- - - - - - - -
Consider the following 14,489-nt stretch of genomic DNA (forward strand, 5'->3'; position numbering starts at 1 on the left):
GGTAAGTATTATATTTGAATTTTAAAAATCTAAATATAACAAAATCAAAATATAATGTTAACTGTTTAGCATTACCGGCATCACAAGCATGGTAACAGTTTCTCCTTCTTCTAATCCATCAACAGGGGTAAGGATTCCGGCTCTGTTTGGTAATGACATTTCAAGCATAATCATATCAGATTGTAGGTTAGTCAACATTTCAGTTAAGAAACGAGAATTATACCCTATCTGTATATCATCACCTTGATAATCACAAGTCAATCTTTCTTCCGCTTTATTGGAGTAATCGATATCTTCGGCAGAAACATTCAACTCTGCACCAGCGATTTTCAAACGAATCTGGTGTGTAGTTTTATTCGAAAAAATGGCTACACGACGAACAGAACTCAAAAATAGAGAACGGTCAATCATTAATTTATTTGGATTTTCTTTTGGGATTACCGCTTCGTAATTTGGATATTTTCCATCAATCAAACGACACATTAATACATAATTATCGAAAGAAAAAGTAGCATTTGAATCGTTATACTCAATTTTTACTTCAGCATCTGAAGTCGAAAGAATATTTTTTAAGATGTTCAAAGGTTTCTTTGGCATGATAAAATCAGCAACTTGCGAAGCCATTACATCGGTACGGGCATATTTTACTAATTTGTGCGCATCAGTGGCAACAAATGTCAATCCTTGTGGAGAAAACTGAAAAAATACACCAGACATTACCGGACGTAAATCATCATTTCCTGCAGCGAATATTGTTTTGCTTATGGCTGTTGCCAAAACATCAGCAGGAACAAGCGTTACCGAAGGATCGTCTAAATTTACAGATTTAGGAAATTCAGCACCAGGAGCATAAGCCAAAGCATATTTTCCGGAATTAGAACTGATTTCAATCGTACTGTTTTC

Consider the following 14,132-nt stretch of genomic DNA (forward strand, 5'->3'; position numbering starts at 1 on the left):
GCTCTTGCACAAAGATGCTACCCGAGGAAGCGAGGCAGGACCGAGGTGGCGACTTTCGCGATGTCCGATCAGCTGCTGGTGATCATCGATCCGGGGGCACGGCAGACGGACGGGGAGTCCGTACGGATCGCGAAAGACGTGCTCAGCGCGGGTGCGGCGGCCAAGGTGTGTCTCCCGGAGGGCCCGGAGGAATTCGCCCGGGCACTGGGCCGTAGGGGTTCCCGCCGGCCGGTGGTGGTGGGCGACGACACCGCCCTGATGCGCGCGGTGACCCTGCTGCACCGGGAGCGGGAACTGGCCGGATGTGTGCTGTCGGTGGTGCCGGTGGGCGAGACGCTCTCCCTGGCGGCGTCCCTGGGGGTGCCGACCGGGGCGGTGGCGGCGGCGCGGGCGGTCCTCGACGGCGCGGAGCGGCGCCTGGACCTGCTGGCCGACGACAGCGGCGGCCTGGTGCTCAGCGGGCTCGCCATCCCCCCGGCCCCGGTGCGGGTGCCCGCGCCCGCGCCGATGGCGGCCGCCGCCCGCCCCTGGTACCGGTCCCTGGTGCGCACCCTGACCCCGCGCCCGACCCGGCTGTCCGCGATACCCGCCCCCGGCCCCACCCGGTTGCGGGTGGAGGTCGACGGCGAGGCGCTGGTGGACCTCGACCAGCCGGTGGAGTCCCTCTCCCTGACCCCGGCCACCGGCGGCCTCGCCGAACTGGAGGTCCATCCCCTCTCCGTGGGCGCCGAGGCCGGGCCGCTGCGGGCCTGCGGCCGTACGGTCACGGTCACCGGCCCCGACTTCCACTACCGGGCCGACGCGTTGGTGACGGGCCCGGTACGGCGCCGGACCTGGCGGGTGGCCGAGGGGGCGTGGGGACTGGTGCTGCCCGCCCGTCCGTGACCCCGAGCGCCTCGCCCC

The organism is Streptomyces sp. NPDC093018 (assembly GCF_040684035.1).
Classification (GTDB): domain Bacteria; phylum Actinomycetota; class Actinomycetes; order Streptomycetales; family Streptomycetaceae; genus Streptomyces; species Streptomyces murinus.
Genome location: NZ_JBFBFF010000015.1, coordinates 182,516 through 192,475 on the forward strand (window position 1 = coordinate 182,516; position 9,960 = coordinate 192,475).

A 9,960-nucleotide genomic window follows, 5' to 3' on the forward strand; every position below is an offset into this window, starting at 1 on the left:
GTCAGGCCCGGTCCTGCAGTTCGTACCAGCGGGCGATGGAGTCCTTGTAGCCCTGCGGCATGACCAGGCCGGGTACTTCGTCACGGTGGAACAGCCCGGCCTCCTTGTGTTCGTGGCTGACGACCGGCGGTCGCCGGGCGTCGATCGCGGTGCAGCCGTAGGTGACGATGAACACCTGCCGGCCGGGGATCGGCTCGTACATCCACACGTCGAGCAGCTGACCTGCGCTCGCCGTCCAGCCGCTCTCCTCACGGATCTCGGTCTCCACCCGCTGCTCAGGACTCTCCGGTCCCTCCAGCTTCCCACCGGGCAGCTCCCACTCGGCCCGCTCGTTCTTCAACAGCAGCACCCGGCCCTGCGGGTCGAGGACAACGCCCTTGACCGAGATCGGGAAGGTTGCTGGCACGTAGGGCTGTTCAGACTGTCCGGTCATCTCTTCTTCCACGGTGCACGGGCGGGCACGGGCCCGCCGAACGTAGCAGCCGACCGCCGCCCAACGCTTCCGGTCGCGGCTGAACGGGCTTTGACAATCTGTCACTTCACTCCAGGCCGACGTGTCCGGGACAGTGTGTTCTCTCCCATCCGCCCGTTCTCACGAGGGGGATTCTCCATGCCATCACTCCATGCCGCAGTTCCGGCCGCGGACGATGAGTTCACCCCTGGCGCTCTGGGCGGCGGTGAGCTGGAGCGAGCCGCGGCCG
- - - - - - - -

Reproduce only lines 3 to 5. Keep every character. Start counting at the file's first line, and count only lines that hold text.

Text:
Consider the following 14,132-nt stretch of genomic DNA (forward strand, 5'->3'; position numbering starts at 1 on the left):
GCTCTTGCACAAAGATGCTACCCGAGGAAGCGAGGCAGGACCGAGGTGGCGACTTTCGCGATGTCCGATCAGCTGCTGGTGATCATCGATCCGGGGGCACGGCAGACGGACGGGGAGTCCGTACGGATCGCGAAAGACGTGCTCAGCGCGGGTGCGGCGGCCAAGGTGTGTCTCCCGGAGGGCCCGGAGGAATTCGCCCGGGCACTGGGCCGTAGGGGTTCCCGCCGGCCGGTGGTGGTGGGCGACGACACCGCCCTGATGCGCGCGGTGACCCTGCTGCACCGGGAGCGGGAACTGGCCGGATGTGTGCTGTCGGTGGTGCCGGTGGGCGAGACGCTCTCCCTGGCGGCGTCCCTGGGGGTGCCGACCGGGGCGGTGGCGGCGGCGCGGGCGGTCCTCGACGGCGCGGAGCGGCGCCTGGACCTGCTGGCCGACGACAGCGGCGGCCTGGTGCTCAGCGGGCTCGCCATCCCCCCGGCCCCGGTGCGGGTGCCCGCGCCCGCGCCGATGGCGGCCGCCGCCCGCCCCTGGTACCGGTCCCTGGTGCGCACCCTGACCCCGCGCCCGACCCGGCTGTCCGCGATACCCGCCCCCGGCCCCACCCGGTTGCGGGTGGAGGTCGACGGCGAGGCGCTGGTGGACCTCGACCAGCCGGTGGAGTCCCTCTCCCTGACCCCGGCCACCGGCGGCCTCGCCGAACTGGAGGTCCATCCCCTCTCCGTGGGCGCCGAGGCCGGGCCGCTGCGGGCCTGCGGCCGTACGGTCACGGTCACCGGCCCCGACTTCCACTACCGGGCCGACGCGTTGGTGACGGGCCCGGTACGGCGCCGGACCTGGCGGGTGGCCGAGGGGGCGTGGGGACTGGTGCTGCCCGCCCGTCCGTGACCCCGAGCGCCTCGCCCC

The organism is Streptomyces sp. NPDC093018 (assembly GCF_040684035.1).